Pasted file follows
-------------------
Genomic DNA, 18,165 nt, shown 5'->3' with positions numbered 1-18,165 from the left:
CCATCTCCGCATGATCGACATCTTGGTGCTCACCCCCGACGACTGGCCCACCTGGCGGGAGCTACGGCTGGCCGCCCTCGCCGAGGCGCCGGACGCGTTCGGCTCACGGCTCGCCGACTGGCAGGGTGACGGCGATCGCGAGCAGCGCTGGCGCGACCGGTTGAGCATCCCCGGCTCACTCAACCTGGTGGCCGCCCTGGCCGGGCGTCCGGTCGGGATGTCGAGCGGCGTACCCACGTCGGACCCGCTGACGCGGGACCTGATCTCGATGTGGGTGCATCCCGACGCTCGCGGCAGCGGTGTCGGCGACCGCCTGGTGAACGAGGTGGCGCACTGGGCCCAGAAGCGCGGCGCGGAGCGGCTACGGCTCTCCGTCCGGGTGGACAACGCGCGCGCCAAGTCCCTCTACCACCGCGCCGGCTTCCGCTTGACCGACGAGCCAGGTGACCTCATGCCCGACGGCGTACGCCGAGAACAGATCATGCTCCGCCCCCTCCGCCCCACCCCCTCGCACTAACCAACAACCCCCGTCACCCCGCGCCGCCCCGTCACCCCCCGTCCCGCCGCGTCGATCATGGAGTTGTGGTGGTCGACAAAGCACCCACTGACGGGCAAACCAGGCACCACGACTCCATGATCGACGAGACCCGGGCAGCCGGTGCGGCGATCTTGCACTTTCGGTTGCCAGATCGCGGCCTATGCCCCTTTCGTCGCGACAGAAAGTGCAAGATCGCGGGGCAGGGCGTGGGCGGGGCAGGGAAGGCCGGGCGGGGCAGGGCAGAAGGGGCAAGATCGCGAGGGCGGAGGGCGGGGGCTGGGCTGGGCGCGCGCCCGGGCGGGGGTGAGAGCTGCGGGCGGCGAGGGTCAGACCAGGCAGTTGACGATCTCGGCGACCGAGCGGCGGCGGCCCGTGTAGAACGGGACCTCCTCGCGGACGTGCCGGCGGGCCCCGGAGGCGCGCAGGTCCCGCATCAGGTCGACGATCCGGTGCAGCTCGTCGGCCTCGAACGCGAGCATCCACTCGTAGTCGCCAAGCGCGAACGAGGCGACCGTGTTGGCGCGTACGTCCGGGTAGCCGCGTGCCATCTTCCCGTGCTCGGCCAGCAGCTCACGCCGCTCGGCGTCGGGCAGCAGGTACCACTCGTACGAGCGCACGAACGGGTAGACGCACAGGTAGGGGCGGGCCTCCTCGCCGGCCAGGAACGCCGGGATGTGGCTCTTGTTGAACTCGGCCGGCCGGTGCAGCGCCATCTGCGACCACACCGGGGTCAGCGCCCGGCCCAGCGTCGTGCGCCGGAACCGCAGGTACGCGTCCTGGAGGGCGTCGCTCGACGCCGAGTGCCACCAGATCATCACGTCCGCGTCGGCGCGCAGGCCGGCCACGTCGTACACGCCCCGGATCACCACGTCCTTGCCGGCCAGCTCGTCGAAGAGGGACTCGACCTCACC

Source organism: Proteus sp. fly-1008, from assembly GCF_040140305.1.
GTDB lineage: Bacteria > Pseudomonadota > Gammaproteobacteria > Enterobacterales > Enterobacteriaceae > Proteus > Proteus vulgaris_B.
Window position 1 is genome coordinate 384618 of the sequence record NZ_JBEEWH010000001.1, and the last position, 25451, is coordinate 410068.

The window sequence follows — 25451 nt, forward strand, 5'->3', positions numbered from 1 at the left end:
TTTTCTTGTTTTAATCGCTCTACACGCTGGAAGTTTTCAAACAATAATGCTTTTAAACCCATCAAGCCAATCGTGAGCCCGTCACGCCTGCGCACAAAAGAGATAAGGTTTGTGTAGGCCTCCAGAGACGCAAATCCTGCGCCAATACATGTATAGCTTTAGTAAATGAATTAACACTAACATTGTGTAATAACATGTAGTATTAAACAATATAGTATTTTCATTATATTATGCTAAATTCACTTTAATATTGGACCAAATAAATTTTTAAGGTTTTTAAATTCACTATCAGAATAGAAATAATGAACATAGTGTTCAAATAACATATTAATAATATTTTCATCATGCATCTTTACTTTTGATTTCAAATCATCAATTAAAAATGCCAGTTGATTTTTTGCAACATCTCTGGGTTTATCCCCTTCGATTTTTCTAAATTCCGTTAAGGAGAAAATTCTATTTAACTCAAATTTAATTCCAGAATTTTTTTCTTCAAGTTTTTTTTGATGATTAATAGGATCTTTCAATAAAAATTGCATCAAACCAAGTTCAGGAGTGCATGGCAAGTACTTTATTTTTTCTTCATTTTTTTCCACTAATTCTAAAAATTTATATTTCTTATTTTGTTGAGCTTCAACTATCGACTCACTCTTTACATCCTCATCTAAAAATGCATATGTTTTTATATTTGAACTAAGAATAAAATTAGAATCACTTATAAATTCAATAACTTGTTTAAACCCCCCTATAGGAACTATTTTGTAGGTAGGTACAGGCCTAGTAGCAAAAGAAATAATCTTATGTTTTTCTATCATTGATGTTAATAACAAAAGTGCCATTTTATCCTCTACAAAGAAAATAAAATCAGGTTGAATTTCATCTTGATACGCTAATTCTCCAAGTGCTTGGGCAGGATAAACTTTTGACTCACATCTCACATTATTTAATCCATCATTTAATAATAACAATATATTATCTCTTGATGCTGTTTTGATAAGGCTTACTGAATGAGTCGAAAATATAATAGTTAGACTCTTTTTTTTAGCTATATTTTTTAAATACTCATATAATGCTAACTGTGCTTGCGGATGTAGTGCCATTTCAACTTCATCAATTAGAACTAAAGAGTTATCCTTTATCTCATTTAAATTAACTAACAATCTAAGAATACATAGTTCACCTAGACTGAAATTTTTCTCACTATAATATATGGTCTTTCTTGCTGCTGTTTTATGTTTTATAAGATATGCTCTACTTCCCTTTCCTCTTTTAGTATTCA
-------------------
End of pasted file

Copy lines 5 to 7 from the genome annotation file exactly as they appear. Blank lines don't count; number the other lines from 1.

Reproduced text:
Window position 1 is genome coordinate 384618 of the sequence record NZ_JBEEWH010000001.1, and the last position, 25451, is coordinate 410068.

The window sequence follows — 25451 nt, forward strand, 5'->3', positions numbered from 1 at the left end:
TTTTCTTGTTTTAATCGCTCTACACGCTGGAAGTTTTCAAACAATAATGCTTTTAAACCCATCAAGCCAATCGTGAGCCCGTCACGCCTGCGCACAAAAGAGATAAGGTTTGTGTAGGCCTCCAGAGACGCAAATCCTGCGCCAATACATGTATAGCTTTAGTAAATGAATTAACACTAACATTGTGTAATAACATGTAGTATTAAACAATATAGTATTTTCATTATATTATGCTAAATTCACTTTAATATTGGACCAAATAAATTTTTAAGGTTTTTAAATTCACTATCAGAATAGAAATAATGAACATAGTGTTCAAATAACATATTAATAATATTTTCATCATGCATCTTTACTTTTGATTTCAAATCATCAATTAAAAATGCCAGTTGATTTTTTGCAACATCTCTGGGTTTATCCCCTTCGATTTTTCTAAATTCCGTTAAGGAGAAAATTCTATTTAACTCAAATTTAATTCCAGAATTTTTTTCTTCAAGTTTTTTTTGATGATTAATAGGATCTTTCAATAAAAATTGCATCAAACCAAGTTCAGGAGTGCATGGCAAGTACTTTATTTTTTCTTCATTTTTTTCCACTAATTCTAAAAATTTATATTTCTTATTTTGTTGAGCTTCAACTATCGACTCACTCTTTACATCCTCATCTAAAAATGCATATGTTTTTATATTTGAACTAAGAATAAAATTAGAATCACTTATAAATTCAATAACTTGTTTAAACCCCCCTATAGGAACTATTTTGTAGGTAGGTACAGGCCTAGTAGCAAAAGAAATAATCTTATGTTTTTCTATCATTGATGTTAATAACAAAAGTGCCATTTTATCCTCTACAAAGAAAATAAAATCAGGTTGAATTTCATCTTGATACGCTAATTCTCCAAGTGCTTGGGCAGGATAAACTTTTGACTCACATCTCACATTATTTAATCCATCATTTAATAATAACAATATATTATCTCTTGATGCTGTTTTGATAAGGCTTACTGAATGAGTCGAAAATATAATAGTTAGACTCTTTTTTTTAGCTATATTTTTTAAATACTCATATAATGCTAACTGTGCTTGCGGATGTAGTGCCATTTCAACTTCATCAATTAGAACTAAAGAGTTATCCTTTATCTCATTTAAATTAACTAACAATCTAAGAATACATAGTTCACCTAGACTGAAATTTTTCTCACTATAATATATGGTCTTTCTTGCTGCTGTTTTATGTTTTATAAGATATGCTCTACTTCCCTTTCCTCTTTTAGTATTCA